Board, bylaws and budget for homeschool groups

A homeschool leader is asking some excellent questions about writing bylaws, establishing a board and collecting money.

Dear Carol,
I am co-directing an established homeschool group and we are in the process of writing by-laws. My question is:

  • Is it okay to not allow members to have a vote pertaining to the decisions of the homeschool board?
  • Can the by-laws be set up to allow suggestions and recommendations from the members at the approval of the board?
  • Also, is it legal to initially appoint a board without a vote and then fill vacancies at the discretion of the established board?

Our concern is to protect the vision of the homeschool group.

Your website has been a tremendous help to us. Thank-you for your time and ministry to homeschoolers.

Misty M


You have asked several good questions. Your group is fortunate to have you as a co-director.

Yes, it is OK to not allow members to vote; I have been on several nonprofit boards that do not have members vote.

Yes, you can set up your bylaws to allow final approval of ideas to be a board responsibility. You may establish a practice of considering suggestions and recommendations; you may not need to formalize the practice in the bylaws.

Yes, you can appoint a board without a member vote. This is done quite frequently on nonprofit boards, especially fine arts boards (i.e., art museums, symphonies, ballets, etc). Many boards find new board members from interested members, volunteers or patrons.

As a guideline, your board should remember their fiduciary duty (duty of care and duty of loyalty) to manage the funds with the purpose/mission of the organization in mind and not for private gain or benefit.
The board’s job is

  • to provide for fiscal accountability,
  • approve the budget, and
  • formulate policies”

From “Major Duties of Board of Directors

In other words, think first of what is best for the organization.

You might find my Homeschool Organization Board Manual to be helpful.

It is a template to create a board member binder. It has lists of important documents to keep in your binder and tools to help you run your meetings smoothly including a sample agenda that you can use over and over again.

But this is more than just a few cover sheets for your binder. It is also a 55-page board training manual with helpful articles.

I hope that helps!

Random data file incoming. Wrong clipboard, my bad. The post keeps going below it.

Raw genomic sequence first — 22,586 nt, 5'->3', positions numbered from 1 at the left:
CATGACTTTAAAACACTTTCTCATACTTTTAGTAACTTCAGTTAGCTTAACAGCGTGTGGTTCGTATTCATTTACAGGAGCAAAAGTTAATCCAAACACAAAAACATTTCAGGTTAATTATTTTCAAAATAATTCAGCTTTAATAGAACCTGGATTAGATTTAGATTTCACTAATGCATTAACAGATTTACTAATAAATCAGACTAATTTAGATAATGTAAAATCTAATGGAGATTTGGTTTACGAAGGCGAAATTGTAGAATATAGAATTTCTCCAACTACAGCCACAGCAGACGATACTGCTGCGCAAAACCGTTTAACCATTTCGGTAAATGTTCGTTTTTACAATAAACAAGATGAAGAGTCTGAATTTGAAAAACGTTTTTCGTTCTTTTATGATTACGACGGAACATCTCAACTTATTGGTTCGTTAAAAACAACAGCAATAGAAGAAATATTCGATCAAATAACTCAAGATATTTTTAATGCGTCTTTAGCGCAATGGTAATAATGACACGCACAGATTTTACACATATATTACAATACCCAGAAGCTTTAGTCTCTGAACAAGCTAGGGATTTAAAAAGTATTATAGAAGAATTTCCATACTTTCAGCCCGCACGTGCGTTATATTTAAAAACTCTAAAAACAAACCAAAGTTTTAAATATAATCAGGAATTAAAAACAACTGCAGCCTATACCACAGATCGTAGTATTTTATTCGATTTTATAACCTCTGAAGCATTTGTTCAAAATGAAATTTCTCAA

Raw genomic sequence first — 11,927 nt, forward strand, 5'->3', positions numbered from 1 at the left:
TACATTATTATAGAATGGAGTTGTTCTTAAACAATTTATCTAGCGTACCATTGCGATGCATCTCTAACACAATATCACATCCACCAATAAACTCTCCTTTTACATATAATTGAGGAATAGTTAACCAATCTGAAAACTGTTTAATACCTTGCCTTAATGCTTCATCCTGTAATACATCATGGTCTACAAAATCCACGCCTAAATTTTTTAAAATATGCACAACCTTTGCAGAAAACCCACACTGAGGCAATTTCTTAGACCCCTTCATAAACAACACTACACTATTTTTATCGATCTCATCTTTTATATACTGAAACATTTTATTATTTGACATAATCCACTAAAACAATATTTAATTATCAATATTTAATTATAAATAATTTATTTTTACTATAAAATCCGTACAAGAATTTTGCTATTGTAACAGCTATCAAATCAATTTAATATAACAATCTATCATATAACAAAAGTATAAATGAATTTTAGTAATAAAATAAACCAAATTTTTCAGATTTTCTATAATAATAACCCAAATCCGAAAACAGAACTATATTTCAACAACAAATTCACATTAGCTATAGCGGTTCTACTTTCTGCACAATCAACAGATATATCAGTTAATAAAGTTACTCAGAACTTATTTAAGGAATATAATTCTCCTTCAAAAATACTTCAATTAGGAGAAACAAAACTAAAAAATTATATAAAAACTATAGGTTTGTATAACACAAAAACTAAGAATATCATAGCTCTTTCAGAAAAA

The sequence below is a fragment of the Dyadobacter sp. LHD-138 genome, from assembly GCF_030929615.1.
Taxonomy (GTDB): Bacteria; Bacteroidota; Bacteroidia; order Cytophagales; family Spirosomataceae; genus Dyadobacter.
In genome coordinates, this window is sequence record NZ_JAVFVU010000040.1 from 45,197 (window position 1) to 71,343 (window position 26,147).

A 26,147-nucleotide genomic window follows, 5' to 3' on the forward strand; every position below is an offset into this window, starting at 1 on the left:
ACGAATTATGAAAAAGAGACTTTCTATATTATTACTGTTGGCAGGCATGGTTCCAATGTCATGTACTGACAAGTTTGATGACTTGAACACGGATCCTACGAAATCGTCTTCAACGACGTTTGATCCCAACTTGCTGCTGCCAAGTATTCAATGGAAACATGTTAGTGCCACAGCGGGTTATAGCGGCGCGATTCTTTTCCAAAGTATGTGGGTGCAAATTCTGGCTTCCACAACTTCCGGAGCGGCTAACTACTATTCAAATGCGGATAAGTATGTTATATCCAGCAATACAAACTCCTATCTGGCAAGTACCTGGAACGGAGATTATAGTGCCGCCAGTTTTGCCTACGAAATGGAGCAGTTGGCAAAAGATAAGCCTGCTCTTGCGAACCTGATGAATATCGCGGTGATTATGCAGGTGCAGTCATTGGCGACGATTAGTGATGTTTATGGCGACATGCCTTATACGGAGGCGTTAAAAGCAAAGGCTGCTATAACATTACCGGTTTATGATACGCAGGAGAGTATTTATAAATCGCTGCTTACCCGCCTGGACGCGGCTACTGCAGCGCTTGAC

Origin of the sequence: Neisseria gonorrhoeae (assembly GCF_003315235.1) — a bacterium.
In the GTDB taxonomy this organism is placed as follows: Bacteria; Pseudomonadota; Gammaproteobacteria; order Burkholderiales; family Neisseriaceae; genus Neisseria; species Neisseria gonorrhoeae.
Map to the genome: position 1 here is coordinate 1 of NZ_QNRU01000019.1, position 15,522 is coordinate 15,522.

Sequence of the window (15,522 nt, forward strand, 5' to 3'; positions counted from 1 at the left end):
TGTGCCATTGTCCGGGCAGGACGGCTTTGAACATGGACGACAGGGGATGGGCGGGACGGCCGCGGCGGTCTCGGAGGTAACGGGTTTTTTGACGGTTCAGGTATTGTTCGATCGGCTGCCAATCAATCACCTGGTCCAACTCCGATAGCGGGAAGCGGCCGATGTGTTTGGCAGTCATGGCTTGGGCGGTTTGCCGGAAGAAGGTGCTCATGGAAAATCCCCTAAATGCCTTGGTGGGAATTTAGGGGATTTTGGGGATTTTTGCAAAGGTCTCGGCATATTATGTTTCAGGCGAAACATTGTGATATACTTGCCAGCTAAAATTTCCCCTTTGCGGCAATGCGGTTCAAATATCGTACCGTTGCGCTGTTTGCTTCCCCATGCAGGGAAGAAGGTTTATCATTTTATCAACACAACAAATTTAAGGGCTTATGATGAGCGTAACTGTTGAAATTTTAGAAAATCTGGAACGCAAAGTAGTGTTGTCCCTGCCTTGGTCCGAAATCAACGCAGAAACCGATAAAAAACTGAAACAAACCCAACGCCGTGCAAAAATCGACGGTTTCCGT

Carol Topp, CPA


  1. Carol,
    What a great ministry that you have to the homeschool community. Several home educators and I live in a remote area of Texas where there is only a homeschooling support group for the mom’s, but nothing in the way of activities and classes for the children. We have everything established to get the co-op started for the fall of the year, except for the issue with the bank account. One person recommended that we keep just a cash box, but that seems a little overwhelming. We are just starting off and considering getting a checking account to store the money collected for dues. Right now, we are a small group, and obviously well below the $5k in income. From one of your previous comments, I gather that we should not set up an account in the three of our names, but rather in the name of the group? I wanted to verify that recommendation and then find out once the group has a bank account, is there a website that can step us through the other legal (federal) related issues to make sure we are in accordance with laws for non-profit groups? Thank you for you direction.

  2. Tasha,
    Good for you for serving the needs of homeschool families in your area!
    The idea of a cash box may work well if your group is small.
    To open a checking account, you should call the bank first and see what they will need. They may want an EIN (Emplpoyer ID Number), which you can get for free from the IRS. My Leader Tools page has articles to explain that
    Getting an EIN from the IRS

    Your next step should be to read through my articles on boards, budgets, bylaws, and nonprofit incorporation.

    As for legal issues, you should visit Hurwitt and Associates (, a website created by attorneys. They have a great list , by state, of the requirements for nonprofits. Since you told me you are in Texas, I found the link:
    Starting a Nonprofit in Texas

    You’re off to a great start!

    Don’t forget I wrote an entire book about starting and running a homeschool co-op. Read a sample chapter here:
    Homeschool Co-ops Sample Chapter

    Carol Topp, CPA

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